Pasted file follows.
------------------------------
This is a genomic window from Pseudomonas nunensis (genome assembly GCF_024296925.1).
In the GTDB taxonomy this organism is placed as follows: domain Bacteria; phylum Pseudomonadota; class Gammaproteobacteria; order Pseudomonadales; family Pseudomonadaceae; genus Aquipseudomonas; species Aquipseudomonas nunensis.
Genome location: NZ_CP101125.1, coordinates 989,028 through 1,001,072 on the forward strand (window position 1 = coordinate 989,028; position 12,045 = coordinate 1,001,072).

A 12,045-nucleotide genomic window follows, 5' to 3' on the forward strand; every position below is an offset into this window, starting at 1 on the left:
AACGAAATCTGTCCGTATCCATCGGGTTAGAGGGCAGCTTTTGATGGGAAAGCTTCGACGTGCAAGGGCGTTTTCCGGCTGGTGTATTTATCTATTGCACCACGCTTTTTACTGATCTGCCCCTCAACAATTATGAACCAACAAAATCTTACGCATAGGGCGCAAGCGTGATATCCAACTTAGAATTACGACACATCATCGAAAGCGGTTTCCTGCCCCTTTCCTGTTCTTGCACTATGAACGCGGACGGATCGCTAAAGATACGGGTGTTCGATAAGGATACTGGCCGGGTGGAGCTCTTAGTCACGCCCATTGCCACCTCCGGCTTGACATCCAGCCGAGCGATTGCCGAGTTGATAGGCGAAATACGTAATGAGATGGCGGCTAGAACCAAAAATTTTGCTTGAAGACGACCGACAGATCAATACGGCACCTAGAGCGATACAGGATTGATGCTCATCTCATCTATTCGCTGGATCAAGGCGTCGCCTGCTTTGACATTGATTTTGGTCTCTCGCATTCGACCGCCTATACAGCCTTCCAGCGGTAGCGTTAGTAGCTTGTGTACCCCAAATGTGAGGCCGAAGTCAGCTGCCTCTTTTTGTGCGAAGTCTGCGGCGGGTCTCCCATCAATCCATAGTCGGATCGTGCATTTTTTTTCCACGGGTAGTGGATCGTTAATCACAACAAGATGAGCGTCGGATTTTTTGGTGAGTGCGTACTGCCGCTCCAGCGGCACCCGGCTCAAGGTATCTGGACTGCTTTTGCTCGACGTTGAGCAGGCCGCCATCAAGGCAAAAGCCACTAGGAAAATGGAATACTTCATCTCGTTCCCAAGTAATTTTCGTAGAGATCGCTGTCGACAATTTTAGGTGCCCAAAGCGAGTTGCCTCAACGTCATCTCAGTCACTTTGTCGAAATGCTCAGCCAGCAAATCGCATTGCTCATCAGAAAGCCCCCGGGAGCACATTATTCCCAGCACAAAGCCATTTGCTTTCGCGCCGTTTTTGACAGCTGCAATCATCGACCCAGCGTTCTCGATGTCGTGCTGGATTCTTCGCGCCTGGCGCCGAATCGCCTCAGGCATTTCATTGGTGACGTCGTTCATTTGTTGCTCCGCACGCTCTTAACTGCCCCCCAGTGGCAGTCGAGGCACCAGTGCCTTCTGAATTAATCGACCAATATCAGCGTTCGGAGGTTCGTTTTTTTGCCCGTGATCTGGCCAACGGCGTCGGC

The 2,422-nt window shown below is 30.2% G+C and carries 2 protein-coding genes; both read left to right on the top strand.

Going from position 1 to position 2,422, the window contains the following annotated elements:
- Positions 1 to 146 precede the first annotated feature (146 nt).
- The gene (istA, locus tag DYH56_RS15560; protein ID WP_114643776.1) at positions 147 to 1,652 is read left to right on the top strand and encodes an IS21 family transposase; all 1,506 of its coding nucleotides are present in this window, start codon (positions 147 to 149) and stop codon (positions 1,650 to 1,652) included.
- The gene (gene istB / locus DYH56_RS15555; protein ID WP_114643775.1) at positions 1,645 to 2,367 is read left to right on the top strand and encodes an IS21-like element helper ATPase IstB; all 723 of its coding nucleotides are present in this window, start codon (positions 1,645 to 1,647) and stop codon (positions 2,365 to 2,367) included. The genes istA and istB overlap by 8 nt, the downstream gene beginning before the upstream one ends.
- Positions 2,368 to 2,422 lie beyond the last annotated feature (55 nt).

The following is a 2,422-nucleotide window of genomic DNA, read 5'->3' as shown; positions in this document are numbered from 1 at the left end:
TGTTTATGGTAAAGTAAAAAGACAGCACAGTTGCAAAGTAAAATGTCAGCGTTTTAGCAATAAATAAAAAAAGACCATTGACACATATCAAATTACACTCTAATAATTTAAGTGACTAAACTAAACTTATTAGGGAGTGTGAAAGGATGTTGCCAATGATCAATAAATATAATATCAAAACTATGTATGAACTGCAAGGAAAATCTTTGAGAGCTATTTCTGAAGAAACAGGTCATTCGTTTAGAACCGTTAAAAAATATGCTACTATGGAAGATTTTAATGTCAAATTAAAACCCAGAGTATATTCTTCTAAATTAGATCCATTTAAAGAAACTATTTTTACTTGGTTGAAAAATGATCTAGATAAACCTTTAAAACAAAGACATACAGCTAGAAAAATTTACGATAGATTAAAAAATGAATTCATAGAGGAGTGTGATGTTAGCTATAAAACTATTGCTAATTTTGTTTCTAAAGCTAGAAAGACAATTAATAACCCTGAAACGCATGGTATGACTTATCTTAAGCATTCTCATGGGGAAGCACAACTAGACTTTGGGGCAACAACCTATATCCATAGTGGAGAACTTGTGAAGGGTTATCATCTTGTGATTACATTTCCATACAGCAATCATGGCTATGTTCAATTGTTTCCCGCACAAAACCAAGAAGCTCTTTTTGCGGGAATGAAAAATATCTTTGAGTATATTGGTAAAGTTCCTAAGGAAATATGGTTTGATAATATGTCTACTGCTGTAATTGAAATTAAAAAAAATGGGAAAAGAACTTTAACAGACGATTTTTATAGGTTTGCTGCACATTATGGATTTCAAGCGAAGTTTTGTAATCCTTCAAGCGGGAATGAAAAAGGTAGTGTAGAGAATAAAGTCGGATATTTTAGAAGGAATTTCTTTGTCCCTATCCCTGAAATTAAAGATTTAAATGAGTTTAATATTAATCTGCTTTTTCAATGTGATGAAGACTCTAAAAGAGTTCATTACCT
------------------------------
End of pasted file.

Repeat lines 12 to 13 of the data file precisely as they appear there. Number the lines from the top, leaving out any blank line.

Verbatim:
The following is a 2,422-nucleotide window of genomic DNA, read 5'->3' as shown; positions in this document are numbered from 1 at the left end:
TGTTTATGGTAAAGTAAAAAGACAGCACAGTTGCAAAGTAAAATGTCAGCGTTTTAGCAATAAATAAAAAAAGACCATTGACACATATCAAATTACACTCTAATAATTTAAGTGACTAAACTAAACTTATTAGGGAGTGTGAAAGGATGTTGCCAATGATCAATAAATATAATATCAAAACTATGTATGAACTGCAAGGAAAATCTTTGAGAGCTATTTCTGAAGAAACAGGTCATTCGTTTAGAACCGTTAAAAAATATGCTACTATGGAAGATTTTAATGTCAAATTAAAACCCAGAGTATATTCTTCTAAATTAGATCCATTTAAAGAAACTATTTTTACTTGGTTGAAAAATGATCTAGATAAACCTTTAAAACAAAGACATACAGCTAGAAAAATTTACGATAGATTAAAAAATGAATTCATAGAGGAGTGTGATGTTAGCTATAAAACTATTGCTAATTTTGTTTCTAAAGCTAGAAAGACAATTAATAACCCTGAAACGCATGGTATGACTTATCTTAAGCATTCTCATGGGGAAGCACAACTAGACTTTGGGGCAACAACCTATATCCATAGTGGAGAACTTGTGAAGGGTTATCATCTTGTGATTACATTTCCATACAGCAATCATGGCTATGTTCAATTGTTTCCCGCACAAAACCAAGAAGCTCTTTTTGCGGGAATGAAAAATATCTTTGAGTATATTGGTAAAGTTCCTAAGGAAATATGGTTTGATAATATGTCTACTGCTGTAATTGAAATTAAAAAAAATGGGAAAAGAACTTTAACAGACGATTTTTATAGGTTTGCTGCACATTATGGATTTCAAGCGAAGTTTTGTAATCCTTCAAGCGGGAATGAAAAAGGTAGTGTAGAGAATAAAGTCGGATATTTTAGAAGGAATTTCTTTGTCCCTATCCCTGAAATTAAAGATTTAAATGAGTTTAATATTAATCTGCTTTTTCAATGTGATGAAGACTCTAAAAGAGTTCATTACCT